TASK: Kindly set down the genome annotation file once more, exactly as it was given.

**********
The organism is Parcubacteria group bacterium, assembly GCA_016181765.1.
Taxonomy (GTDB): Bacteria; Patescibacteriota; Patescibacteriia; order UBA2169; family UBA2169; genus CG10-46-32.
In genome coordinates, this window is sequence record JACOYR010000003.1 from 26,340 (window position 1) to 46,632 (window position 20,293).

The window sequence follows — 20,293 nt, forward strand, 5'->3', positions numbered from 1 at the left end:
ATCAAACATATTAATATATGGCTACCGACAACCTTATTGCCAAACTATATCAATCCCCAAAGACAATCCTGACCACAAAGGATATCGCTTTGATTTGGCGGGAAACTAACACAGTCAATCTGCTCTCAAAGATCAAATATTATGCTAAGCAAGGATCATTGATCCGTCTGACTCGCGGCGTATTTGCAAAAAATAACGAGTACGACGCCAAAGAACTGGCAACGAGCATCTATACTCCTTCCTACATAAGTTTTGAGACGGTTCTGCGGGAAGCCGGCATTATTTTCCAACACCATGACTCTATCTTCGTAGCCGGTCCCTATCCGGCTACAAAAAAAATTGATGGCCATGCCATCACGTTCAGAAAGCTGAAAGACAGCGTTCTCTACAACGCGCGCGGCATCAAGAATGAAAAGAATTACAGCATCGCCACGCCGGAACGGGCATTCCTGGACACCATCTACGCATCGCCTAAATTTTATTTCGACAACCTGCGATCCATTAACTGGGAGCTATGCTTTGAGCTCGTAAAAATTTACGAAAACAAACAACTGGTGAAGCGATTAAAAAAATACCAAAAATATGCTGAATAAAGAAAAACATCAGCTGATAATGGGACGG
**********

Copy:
The organism is Parcubacteria group bacterium, assembly GCA_016181765.1.
Taxonomy (GTDB): Bacteria; Patescibacteriota; Patescibacteriia; order UBA2169; family UBA2169; genus CG10-46-32.
In genome coordinates, this window is sequence record JACOYR010000003.1 from 26,340 (window position 1) to 46,632 (window position 20,293).

The window sequence follows — 20,293 nt, forward strand, 5'->3', positions numbered from 1 at the left end:
ATCAAACATATTAATATATGGCTACCGACAACCTTATTGCCAAACTATATCAATCCCCAAAGACAATCCTGACCACAAAGGATATCGCTTTGATTTGGCGGGAAACTAACACAGTCAATCTGCTCTCAAAGATCAAATATTATGCTAAGCAAGGATCATTGATCCGTCTGACTCGCGGCGTATTTGCAAAAAATAACGAGTACGACGCCAAAGAACTGGCAACGAGCATCTATACTCCTTCCTACATAAGTTTTGAGACGGTTCTGCGGGAAGCCGGCATTATTTTCCAACACCATGACTCTATCTTCGTAGCCGGTCCCTATCCGGCTACAAAAAAAATTGATGGCCATGCCATCACGTTCAGAAAGCTGAAAGACAGCGTTCTCTACAACGCGCGCGGCATCAAGAATGAAAAGAATTACAGCATCGCCACGCCGGAACGGGCATTCCTGGACACCATCTACGCATCGCCTAAATTTTATTTCGACAACCTGCGATCCATTAACTGGGAGCTATGCTTTGAGCTCGTAAAAATTTACGAAAACAAACAACTGGTGAAGCGATTAAAAAAATACCAAAAATATGCTGAATAAAGAAAAACATCAGCTGATAATGGGACGG